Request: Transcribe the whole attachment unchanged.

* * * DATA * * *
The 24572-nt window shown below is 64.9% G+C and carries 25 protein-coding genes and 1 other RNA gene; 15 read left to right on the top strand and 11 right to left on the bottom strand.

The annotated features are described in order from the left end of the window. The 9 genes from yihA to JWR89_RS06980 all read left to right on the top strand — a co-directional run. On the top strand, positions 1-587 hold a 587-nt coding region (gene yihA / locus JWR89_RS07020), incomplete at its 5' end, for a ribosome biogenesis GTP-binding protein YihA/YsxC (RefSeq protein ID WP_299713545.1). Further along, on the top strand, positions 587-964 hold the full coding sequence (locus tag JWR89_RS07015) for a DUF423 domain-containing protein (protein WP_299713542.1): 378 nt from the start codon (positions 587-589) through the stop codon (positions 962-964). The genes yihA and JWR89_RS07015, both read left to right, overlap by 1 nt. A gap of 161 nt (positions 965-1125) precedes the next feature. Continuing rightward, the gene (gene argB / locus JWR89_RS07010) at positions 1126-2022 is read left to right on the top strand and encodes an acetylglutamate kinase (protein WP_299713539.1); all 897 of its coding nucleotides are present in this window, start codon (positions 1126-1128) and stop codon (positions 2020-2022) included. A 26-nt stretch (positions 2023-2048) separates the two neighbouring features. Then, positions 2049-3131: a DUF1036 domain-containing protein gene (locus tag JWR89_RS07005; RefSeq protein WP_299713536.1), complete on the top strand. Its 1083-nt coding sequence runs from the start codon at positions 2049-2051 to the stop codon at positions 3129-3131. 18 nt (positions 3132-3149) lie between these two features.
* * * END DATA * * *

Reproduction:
The 24572-nt window shown below is 64.9% G+C and carries 25 protein-coding genes and 1 other RNA gene; 15 read left to right on the top strand and 11 right to left on the bottom strand.

The annotated features are described in order from the left end of the window. The 9 genes from yihA to JWR89_RS06980 all read left to right on the top strand — a co-directional run. On the top strand, positions 1-587 hold a 587-nt coding region (gene yihA / locus JWR89_RS07020), incomplete at its 5' end, for a ribosome biogenesis GTP-binding protein YihA/YsxC (RefSeq protein ID WP_299713545.1). Further along, on the top strand, positions 587-964 hold the full coding sequence (locus tag JWR89_RS07015) for a DUF423 domain-containing protein (protein WP_299713542.1): 378 nt from the start codon (positions 587-589) through the stop codon (positions 962-964). The genes yihA and JWR89_RS07015, both read left to right, overlap by 1 nt. A gap of 161 nt (positions 965-1125) precedes the next feature. Continuing rightward, the gene (gene argB / locus JWR89_RS07010) at positions 1126-2022 is read left to right on the top strand and encodes an acetylglutamate kinase (protein WP_299713539.1); all 897 of its coding nucleotides are present in this window, start codon (positions 1126-1128) and stop codon (positions 2020-2022) included. A 26-nt stretch (positions 2023-2048) separates the two neighbouring features. Then, positions 2049-3131: a DUF1036 domain-containing protein gene (locus tag JWR89_RS07005; RefSeq protein WP_299713536.1), complete on the top strand. Its 1083-nt coding sequence runs from the start codon at positions 2049-2051 to the stop codon at positions 3129-3131. 18 nt (positions 3132-3149) lie between these two features.